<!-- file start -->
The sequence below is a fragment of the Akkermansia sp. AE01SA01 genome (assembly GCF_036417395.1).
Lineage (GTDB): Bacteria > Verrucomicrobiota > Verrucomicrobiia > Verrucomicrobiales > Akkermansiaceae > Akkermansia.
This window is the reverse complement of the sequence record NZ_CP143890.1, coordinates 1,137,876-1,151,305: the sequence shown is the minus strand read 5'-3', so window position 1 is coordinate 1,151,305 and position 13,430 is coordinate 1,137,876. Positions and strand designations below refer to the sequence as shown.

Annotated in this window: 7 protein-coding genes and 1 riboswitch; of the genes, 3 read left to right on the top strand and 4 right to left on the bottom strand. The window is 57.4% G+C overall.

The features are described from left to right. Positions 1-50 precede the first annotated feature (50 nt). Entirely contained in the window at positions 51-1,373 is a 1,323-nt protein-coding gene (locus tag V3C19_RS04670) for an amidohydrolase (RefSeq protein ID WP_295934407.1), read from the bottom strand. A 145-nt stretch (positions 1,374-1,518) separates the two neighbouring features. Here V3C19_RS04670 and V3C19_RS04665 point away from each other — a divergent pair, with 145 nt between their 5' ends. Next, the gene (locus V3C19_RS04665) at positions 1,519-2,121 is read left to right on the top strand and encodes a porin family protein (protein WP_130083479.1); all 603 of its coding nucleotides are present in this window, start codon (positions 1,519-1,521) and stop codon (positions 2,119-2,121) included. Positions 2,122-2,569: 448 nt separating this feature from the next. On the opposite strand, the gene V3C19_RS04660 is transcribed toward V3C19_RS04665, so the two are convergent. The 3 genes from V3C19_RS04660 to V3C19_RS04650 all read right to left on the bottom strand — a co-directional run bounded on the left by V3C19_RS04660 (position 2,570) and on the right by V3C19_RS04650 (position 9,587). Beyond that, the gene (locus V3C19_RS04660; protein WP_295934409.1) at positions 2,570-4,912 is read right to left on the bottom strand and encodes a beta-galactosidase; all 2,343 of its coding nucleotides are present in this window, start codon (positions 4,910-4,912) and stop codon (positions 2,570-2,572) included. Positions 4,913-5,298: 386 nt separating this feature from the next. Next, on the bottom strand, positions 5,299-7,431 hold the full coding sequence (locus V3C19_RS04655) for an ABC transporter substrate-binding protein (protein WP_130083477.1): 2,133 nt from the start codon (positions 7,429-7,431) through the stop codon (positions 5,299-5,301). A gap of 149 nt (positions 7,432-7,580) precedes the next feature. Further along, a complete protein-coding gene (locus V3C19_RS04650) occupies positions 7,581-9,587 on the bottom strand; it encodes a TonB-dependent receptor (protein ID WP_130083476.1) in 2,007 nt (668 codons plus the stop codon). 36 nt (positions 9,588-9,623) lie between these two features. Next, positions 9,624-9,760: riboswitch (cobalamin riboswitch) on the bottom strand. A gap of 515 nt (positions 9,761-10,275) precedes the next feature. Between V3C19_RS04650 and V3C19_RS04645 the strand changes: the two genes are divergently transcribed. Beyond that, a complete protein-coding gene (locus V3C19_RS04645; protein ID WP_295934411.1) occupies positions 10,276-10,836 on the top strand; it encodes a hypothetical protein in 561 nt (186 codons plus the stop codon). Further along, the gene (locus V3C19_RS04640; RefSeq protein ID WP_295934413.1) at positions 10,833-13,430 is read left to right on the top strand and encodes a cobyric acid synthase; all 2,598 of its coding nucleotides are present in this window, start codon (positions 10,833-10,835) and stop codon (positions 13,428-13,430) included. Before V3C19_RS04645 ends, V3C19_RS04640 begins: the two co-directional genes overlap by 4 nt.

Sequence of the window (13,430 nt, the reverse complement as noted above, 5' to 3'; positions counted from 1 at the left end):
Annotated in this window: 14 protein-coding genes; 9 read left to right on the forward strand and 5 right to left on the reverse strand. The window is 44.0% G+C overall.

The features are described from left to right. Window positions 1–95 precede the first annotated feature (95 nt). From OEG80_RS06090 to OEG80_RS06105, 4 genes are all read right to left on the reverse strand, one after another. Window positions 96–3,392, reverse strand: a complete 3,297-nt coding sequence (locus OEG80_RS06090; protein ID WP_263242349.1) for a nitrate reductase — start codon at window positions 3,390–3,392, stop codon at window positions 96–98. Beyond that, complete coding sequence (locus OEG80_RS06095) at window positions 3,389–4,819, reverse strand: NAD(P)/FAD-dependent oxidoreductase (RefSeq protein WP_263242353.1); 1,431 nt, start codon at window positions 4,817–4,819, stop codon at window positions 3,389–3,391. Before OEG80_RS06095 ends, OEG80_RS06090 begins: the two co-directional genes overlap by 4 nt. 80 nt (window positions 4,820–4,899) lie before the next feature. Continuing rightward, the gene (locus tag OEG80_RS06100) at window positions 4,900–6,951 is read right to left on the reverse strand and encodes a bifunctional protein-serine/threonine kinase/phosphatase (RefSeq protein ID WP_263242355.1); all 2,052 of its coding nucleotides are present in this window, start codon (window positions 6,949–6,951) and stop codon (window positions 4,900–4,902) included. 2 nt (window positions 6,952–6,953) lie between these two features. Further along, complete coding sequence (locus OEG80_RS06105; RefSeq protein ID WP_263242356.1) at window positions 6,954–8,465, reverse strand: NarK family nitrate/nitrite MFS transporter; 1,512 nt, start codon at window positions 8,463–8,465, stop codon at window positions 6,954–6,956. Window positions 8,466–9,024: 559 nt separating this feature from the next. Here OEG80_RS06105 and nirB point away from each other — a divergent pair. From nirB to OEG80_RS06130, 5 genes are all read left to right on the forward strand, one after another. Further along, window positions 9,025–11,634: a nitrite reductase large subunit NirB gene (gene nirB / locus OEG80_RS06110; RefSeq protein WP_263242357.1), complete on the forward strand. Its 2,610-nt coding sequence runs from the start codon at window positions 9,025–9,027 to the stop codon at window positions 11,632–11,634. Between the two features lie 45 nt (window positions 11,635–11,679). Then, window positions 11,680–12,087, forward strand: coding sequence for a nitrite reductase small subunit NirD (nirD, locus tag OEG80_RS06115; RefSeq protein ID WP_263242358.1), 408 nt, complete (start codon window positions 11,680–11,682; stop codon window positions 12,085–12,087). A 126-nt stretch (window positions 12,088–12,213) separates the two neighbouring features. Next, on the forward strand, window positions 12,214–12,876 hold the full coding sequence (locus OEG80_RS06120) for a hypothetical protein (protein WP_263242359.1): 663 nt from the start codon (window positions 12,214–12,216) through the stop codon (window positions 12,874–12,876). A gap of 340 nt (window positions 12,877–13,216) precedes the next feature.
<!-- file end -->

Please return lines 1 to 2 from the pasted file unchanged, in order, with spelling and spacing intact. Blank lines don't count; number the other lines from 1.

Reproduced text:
The sequence below is a fragment of the Akkermansia sp. AE01SA01 genome (assembly GCF_036417395.1).
Lineage (GTDB): Bacteria > Verrucomicrobiota > Verrucomicrobiia > Verrucomicrobiales > Akkermansiaceae > Akkermansia.